Background Recent Global Burden of Disease estimates highlight the high burden associated with injury, especially road trauma. However, these estimates, based on the International Classification of Diseases (ICD-9/ICD-10), did not specifically identify sports injuries.
Objective To compare the public health burden of sport and road traffic injury, for children <15 years over a 7-year period in Victoria, Australia.
Design Analysis of data for non-fatal hospital-treated sports injuries and road traffic injury cases for children aged <15 years in Victoria, Australia over 2004–2010, inclusive. Data included: all Victorian public and private hospitalizations, using ICD-10-Australian modification (ICD-10-AM) activity codes to identify sport-related cases and ICD-10-AM cause and location codes to identify road traffic injuries; injury presentations to 38 Victorian public hospital emergency departments, using a combination of the available activity, cause and location codes.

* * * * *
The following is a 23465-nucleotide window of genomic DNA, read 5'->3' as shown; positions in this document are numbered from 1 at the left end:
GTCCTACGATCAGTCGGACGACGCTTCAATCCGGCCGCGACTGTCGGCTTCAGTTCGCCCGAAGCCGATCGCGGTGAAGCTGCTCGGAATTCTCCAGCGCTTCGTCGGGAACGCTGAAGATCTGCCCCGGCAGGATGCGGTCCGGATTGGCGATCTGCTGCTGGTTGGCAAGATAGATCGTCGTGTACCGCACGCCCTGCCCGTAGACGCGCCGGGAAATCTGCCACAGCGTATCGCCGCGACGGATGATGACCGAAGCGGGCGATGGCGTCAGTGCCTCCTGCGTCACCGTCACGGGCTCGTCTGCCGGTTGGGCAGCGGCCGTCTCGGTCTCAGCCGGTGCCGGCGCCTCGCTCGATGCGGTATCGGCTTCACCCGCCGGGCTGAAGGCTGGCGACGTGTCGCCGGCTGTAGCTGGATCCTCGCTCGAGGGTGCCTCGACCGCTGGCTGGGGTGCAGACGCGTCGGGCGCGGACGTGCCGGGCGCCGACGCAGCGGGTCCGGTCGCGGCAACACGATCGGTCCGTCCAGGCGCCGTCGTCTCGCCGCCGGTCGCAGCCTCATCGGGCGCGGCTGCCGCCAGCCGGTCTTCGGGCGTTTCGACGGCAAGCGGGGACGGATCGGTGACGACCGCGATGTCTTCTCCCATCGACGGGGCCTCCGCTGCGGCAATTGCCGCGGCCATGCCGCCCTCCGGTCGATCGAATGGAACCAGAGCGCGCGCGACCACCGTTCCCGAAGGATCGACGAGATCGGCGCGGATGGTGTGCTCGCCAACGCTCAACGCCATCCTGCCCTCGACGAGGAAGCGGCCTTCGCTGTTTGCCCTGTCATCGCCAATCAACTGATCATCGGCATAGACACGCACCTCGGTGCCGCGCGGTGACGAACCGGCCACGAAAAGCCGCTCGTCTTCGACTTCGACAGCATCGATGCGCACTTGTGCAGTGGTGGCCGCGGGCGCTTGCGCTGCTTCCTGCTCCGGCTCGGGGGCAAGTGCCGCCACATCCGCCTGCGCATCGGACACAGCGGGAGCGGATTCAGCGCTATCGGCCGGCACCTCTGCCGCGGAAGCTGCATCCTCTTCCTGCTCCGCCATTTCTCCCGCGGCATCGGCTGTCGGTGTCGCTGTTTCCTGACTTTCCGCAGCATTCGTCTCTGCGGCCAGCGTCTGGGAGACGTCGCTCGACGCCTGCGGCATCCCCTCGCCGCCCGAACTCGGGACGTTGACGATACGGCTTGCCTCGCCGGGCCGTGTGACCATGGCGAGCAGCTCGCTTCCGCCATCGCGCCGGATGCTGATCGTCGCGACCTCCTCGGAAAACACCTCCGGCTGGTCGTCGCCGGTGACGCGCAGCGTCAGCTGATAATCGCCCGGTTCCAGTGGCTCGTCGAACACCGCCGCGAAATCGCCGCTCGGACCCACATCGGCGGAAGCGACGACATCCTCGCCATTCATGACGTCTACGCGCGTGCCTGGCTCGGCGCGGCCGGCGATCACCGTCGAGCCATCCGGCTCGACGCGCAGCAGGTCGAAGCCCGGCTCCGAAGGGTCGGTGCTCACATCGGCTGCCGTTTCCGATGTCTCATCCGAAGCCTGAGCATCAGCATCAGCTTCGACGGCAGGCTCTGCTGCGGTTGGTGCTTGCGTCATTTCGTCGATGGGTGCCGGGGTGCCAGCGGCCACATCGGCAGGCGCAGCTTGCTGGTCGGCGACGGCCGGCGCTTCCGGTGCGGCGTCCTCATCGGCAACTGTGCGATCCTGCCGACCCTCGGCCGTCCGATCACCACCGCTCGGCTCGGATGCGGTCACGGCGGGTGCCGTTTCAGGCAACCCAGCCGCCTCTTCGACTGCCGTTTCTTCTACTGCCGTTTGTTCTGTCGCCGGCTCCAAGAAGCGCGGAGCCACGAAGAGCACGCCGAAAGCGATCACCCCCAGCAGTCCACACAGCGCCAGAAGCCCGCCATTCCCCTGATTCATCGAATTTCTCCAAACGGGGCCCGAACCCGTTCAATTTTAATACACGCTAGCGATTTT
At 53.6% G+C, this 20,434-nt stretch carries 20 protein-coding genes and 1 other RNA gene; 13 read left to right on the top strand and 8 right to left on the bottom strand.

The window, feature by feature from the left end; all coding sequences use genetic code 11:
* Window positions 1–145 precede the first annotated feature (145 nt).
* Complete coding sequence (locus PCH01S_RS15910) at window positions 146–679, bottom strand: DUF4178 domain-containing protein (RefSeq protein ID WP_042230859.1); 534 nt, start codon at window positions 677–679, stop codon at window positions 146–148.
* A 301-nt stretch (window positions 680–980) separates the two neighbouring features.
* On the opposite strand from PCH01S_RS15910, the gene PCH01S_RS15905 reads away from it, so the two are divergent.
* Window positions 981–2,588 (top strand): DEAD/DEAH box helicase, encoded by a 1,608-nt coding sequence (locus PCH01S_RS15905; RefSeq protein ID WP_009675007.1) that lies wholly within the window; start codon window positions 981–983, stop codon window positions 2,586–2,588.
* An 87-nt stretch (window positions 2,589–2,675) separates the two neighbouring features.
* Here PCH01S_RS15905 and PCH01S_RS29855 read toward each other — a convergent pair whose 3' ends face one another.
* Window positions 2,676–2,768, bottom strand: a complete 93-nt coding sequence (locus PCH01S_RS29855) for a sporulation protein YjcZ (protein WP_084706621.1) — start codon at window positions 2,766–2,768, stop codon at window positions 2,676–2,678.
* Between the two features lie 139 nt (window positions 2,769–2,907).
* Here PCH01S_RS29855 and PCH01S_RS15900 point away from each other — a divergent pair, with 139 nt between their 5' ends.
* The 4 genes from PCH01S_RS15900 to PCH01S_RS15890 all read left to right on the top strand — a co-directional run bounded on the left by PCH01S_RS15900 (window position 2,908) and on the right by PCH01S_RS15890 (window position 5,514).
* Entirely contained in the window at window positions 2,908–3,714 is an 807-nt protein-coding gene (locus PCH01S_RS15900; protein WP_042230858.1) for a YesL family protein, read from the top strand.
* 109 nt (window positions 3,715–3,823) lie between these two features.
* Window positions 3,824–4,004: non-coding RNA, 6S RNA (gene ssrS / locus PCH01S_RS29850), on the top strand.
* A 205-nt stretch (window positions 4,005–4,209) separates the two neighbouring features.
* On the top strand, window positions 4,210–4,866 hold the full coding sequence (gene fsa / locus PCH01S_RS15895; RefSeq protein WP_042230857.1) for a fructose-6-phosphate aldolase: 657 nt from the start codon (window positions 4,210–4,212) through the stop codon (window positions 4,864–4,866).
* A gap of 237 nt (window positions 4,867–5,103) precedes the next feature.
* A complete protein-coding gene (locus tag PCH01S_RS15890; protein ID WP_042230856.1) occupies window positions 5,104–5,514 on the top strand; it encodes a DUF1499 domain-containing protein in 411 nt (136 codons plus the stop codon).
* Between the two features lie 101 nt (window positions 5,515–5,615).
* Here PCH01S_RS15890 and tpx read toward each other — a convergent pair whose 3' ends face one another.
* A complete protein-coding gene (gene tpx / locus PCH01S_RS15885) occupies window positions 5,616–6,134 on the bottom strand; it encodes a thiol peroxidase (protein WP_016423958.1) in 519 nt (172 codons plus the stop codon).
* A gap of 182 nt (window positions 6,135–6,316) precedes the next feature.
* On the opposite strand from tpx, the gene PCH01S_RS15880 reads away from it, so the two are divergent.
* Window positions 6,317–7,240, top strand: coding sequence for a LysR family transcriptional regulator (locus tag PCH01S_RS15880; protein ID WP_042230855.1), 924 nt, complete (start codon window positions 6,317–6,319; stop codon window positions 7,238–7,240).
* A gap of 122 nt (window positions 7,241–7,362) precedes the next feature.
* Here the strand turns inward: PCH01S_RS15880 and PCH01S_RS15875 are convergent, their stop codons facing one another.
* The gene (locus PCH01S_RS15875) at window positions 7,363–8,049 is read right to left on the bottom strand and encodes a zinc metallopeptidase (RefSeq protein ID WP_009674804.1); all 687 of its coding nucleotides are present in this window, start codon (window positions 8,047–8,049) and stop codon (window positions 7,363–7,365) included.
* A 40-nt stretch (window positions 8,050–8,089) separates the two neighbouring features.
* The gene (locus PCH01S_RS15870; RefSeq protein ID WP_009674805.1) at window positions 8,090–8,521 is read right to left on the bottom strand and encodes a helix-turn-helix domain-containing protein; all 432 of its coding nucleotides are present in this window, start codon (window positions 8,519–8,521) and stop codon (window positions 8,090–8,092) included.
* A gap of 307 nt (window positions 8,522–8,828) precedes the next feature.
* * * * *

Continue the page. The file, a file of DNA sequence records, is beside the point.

Main outcome Mmeasurements Trends in injury frequency were analysed by log-linear Poisson regression. Population-level injury burden was assessed in terms of years lived with disability (YLDs), hospital bed-days and direct hospital costs.
Results Over the 7-year period, the annual frequency of hospital-treated sports injury increased significantly by 29% (N=7405 to N=9923; P<.001) but the frequency of hospital-treated road traffic injury decreased by 26% (N=1841 to N=1334; P<.001). Sports injury accounted for a larger population health burden than did road traffic injury: 3.0X the number of YLDs (7324.8 vs. 2453.9); 1.9X the number of bed-days (26,233 vs. 13,886); and 2.6X the direct hospital costs ($5·9 m vs. $2.2 m).
Conclusions The significant 7-year increase in frequency of hospital-treated sports injury and significantly higher injury population-health burden for sports injury, compared with road traffic injury, for children aged <15 years provides additional incentive for prioritising sports injury prevention in this age group.